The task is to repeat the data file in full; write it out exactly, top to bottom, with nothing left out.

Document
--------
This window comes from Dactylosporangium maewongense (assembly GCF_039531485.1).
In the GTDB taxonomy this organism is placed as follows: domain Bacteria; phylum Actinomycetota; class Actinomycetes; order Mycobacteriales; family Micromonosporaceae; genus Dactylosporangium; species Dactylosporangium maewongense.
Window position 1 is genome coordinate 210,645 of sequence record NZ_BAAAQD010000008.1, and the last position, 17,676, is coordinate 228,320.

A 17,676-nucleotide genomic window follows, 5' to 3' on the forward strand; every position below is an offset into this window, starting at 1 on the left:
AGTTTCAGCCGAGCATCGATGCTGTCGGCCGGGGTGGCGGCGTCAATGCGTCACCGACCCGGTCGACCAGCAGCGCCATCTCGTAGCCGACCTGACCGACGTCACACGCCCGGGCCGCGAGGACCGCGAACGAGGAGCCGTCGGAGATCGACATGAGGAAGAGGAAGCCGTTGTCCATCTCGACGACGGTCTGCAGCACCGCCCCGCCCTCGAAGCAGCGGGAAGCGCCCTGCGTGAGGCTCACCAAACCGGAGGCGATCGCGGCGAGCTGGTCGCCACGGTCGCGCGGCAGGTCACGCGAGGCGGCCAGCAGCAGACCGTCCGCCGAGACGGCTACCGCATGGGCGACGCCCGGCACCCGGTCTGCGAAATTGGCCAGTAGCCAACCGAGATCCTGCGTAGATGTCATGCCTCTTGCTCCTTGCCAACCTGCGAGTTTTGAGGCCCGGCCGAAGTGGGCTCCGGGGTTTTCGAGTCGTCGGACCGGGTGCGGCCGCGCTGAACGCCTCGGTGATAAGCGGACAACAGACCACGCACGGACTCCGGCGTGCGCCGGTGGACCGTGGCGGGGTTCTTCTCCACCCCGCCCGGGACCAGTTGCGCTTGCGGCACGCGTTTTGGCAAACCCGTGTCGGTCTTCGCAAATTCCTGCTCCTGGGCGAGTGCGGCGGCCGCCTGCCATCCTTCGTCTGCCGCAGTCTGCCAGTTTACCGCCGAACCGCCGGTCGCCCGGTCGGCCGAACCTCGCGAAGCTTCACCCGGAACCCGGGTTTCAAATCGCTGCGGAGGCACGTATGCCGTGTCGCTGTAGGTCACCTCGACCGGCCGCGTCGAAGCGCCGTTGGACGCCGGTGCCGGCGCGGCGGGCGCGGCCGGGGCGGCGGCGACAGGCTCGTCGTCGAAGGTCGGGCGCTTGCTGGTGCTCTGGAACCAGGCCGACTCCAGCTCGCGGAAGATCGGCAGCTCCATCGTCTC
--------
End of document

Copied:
This window comes from Dactylosporangium maewongense (assembly GCF_039531485.1).
In the GTDB taxonomy this organism is placed as follows: domain Bacteria; phylum Actinomycetota; class Actinomycetes; order Mycobacteriales; family Micromonosporaceae; genus Dactylosporangium; species Dactylosporangium maewongense.
Window position 1 is genome coordinate 210,645 of sequence record NZ_BAAAQD010000008.1, and the last position, 17,676, is coordinate 228,320.

A 17,676-nucleotide genomic window follows, 5' to 3' on the forward strand; every position below is an offset into this window, starting at 1 on the left:
AGTTTCAGCCGAGCATCGATGCTGTCGGCCGGGGTGGCGGCGTCAATGCGTCACCGACCCGGTCGACCAGCAGCGCCATCTCGTAGCCGACCTGACCGACGTCACACGCCCGGGCCGCGAGGACCGCGAACGAGGAGCCGTCGGAGATCGACATGAGGAAGAGGAAGCCGTTGTCCATCTCGACGACGGTCTGCAGCACCGCCCCGCCCTCGAAGCAGCGGGAAGCGCCCTGCGTGAGGCTCACCAAACCGGAGGCGATCGCGGCGAGCTGGTCGCCACGGTCGCGCGGCAGGTCACGCGAGGCGGCCAGCAGCAGACCGTCCGCCGAGACGGCTACCGCATGGGCGACGCCCGGCACCCGGTCTGCGAAATTGGCCAGTAGCCAACCGAGATCCTGCGTAGATGTCATGCCTCTTGCTCCTTGCCAACCTGCGAGTTTTGAGGCCCGGCCGAAGTGGGCTCCGGGGTTTTCGAGTCGTCGGACCGGGTGCGGCCGCGCTGAACGCCTCGGTGATAAGCGGACAACAGACCACGCACGGACTCCGGCGTGCGCCGGTGGACCGTGGCGGGGTTCTTCTCCACCCCGCCCGGGACCAGTTGCGCTTGCGGCACGCGTTTTGGCAAACCCGTGTCGGTCTTCGCAAATTCCTGCTCCTGGGCGAGTGCGGCGGCCGCCTGCCATCCTTCGTCTGCCGCAGTCTGCCAGTTTACCGCCGAACCGCCGGTCGCCCGGTCGGCCGAACCTCGCGAAGCTTCACCCGGAACCCGGGTTTCAAATCGCTGCGGAGGCACGTATGCCGTGTCGCTGTAGGTCACCTCGACCGGCCGCGTCGAAGCGCCGTTGGACGCCGGTGCCGGCGCGGCGGGCGCGGCCGGGGCGGCGGCGACAGGCTCGTCGTCGAAGGTCGGGCGCTTGCTGGTGCTCTGGAACCAGGCCGACTCCAGCTCGCGGAAGATCGGCAGCTCCATCGTCTC